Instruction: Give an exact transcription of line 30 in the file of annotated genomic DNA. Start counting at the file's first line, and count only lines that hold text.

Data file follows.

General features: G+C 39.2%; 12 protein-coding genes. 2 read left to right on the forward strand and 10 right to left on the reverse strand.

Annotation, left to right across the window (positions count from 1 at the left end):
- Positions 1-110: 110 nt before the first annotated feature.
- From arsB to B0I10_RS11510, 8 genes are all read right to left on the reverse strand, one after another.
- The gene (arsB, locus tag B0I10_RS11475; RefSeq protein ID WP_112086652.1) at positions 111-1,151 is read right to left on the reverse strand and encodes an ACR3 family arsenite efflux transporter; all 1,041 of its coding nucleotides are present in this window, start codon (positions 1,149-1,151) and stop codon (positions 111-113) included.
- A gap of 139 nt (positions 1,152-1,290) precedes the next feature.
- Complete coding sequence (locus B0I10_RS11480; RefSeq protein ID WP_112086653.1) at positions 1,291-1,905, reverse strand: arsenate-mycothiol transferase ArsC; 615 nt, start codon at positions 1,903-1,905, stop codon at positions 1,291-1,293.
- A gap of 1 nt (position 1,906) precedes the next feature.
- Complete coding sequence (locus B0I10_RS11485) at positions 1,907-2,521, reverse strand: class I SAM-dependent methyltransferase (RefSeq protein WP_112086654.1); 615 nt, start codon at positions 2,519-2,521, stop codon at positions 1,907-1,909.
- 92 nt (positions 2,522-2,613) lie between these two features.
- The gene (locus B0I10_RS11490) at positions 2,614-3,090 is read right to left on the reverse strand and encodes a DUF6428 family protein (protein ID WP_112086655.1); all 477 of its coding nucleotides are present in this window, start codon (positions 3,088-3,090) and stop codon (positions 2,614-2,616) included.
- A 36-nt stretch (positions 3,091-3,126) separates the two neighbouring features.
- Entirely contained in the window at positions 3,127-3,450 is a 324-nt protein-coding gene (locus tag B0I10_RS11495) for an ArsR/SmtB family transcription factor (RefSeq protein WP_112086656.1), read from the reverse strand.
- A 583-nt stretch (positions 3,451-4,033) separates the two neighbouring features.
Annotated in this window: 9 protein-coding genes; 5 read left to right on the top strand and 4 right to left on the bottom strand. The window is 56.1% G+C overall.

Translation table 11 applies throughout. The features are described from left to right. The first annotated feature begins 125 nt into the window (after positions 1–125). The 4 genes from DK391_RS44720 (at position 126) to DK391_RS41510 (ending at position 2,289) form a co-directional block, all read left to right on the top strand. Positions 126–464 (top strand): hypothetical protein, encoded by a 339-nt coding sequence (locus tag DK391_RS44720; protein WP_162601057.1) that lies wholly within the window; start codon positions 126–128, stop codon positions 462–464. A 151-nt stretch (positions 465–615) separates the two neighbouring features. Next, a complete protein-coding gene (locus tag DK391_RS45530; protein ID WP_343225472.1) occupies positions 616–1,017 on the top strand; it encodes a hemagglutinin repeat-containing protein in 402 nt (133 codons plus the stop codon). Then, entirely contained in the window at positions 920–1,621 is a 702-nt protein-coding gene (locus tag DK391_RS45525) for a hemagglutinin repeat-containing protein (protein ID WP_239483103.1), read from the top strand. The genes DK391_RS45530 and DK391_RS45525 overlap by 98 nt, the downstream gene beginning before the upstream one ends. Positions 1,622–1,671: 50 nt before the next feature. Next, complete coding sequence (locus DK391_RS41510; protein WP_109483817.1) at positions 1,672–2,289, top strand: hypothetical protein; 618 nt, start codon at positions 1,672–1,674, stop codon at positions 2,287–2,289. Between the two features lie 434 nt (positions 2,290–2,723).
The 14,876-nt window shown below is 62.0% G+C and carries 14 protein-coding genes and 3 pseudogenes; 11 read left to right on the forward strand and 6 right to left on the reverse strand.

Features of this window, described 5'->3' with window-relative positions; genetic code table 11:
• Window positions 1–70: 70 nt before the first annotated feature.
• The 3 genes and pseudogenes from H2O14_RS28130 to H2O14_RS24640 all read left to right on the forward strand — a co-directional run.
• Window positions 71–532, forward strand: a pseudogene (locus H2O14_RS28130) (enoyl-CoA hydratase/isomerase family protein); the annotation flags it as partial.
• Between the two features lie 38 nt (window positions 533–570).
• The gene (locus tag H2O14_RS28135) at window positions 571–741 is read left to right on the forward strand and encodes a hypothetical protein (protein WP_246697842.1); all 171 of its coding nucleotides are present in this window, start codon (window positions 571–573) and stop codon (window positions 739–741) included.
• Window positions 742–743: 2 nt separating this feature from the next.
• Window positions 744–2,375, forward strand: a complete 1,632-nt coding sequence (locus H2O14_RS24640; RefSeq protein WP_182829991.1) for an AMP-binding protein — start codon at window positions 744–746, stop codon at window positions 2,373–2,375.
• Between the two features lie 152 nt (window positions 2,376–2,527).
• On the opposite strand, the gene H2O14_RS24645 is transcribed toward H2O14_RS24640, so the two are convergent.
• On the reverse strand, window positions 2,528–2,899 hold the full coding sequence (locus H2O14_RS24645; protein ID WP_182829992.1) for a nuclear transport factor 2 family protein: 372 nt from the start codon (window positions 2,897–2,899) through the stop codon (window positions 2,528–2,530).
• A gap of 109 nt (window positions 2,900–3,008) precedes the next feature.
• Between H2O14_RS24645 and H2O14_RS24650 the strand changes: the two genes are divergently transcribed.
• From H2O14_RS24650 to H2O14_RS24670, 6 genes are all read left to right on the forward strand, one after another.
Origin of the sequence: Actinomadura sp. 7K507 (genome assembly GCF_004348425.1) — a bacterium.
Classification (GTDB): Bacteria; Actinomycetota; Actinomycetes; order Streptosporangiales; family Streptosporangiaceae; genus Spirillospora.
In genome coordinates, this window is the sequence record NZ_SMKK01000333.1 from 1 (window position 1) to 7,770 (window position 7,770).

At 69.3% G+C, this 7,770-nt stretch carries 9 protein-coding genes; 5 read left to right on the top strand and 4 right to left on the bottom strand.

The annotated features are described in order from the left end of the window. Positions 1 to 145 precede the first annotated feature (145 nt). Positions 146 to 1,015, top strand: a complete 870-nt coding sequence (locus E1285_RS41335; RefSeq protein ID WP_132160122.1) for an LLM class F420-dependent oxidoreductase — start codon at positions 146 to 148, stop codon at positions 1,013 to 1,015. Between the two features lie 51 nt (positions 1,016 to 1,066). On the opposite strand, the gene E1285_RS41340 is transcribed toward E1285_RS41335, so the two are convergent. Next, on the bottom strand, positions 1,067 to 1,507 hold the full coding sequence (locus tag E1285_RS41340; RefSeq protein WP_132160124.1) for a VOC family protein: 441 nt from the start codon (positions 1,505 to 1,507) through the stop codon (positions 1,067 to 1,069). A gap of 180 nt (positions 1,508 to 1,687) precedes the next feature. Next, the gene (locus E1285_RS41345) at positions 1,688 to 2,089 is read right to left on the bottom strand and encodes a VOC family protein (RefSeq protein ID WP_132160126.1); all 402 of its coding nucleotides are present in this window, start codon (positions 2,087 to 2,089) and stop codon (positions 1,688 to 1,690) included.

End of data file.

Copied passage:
• Between H2O14_RS24645 and H2O14_RS24650 the strand changes: the two genes are divergently transcribed.